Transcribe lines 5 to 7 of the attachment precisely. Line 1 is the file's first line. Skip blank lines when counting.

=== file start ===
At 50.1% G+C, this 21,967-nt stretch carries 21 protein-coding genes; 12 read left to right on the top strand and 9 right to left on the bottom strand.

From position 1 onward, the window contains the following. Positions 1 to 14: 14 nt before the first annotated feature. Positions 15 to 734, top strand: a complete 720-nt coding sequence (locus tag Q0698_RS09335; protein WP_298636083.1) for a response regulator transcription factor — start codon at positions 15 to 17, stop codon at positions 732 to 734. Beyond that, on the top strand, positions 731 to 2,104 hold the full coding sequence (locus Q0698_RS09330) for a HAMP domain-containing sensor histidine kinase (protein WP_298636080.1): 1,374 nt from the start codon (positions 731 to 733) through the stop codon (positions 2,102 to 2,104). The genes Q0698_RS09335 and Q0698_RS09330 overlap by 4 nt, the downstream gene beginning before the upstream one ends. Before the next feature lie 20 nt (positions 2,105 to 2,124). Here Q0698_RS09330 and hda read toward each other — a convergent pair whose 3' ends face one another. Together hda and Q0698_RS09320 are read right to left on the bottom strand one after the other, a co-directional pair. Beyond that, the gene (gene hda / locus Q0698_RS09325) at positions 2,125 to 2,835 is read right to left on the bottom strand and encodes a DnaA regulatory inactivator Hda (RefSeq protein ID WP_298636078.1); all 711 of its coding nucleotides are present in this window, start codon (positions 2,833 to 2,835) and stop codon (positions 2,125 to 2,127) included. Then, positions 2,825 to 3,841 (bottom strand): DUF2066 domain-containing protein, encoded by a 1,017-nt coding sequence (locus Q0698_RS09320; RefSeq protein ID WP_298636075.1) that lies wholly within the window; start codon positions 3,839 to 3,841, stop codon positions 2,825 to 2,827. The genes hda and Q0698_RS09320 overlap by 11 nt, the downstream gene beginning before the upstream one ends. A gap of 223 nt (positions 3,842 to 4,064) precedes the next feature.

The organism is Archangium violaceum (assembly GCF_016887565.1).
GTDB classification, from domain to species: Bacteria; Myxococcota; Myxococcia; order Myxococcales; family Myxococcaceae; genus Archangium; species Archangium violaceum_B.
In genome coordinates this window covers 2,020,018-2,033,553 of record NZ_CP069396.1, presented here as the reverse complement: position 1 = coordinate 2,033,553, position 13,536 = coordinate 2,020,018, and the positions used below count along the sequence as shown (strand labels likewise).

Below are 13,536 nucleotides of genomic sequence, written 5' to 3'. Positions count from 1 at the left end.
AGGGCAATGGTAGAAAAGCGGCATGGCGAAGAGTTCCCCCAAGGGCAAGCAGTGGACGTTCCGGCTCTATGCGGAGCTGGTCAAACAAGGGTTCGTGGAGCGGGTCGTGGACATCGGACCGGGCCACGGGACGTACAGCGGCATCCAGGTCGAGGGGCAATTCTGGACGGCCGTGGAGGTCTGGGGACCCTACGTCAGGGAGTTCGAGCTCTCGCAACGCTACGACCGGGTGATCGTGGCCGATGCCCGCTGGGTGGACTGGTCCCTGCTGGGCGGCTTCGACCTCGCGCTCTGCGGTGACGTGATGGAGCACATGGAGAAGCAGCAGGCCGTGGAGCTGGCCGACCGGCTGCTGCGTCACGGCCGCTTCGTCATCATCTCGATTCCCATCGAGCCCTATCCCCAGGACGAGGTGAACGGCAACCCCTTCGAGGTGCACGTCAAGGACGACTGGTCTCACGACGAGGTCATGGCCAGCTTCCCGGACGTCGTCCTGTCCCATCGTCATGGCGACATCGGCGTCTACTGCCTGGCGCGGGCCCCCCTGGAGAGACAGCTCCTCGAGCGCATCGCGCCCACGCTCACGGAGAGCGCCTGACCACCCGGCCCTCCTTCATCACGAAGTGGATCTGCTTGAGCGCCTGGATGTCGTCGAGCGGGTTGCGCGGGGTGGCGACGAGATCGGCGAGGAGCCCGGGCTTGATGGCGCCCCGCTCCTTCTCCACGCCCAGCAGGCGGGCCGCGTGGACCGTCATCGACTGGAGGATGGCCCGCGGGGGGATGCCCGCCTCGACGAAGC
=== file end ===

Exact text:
In genome coordinates this window covers 2,020,018-2,033,553 of record NZ_CP069396.1, presented here as the reverse complement: position 1 = coordinate 2,033,553, position 13,536 = coordinate 2,020,018, and the positions used below count along the sequence as shown (strand labels likewise).

Below are 13,536 nucleotides of genomic sequence, written 5' to 3'. Positions count from 1 at the left end.
AGGGCAATGGTAGAAAAGCGGCATGGCGAAGAGTTCCCCCAAGGGCAAGCAGTGGACGTTCCGGCTCTATGCGGAGCTGGTCAAACAAGGGTTCGTGGAGCGGGTCGTGGACATCGGACCGGGCCACGGGACGTACAGCGGCATCCAGGTCGAGGGGCAATTCTGGACGGCCGTGGAGGTCTGGGGACCCTACGTCAGGGAGTTCGAGCTCTCGCAACGCTACGACCGGGTGATCGTGGCCGATGCCCGCTGGGTGGACTGGTCCCTGCTGGGCGGCTTCGACCTCGCGCTCTGCGGTGACGTGATGGAGCACATGGAGAAGCAGCAGGCCGTGGAGCTGGCCGACCGGCTGCTGCGTCACGGCCGCTTCGTCATCATCTCGATTCCCATCGAGCCCTATCCCCAGGACGAGGTGAACGGCAACCCCTTCGAGGTGCACGTCAAGGACGACTGGTCTCACGACGAGGTCATGGCCAGCTTCCCGGACGTCGTCCTGTCCCATCGTCATGGCGACATCGGCGTCTACTGCCTGGCGCGGGCCCCCCTGGAGAGACAGCTCCTCGAGCGCATCGCGCCCACGCTCACGGAGAGCGCCTGACCACCCGGCCCTCCTTCATCACGAAGTGGATCTGCTTGAGCGCCTGGATGTCGTCGAGCGGGTTGCGCGGGGTGGCGACGAGATCGGCGAGGAGCCCGGGCTTGATGGCGCCCCGCTCCTTCTCCACGCCCAGCAGGCGGGCCGCGTGGACCGTCATCGACTGGAGGATGGCCCGCGGGGGGATGCCCGCCTCGACGAAGC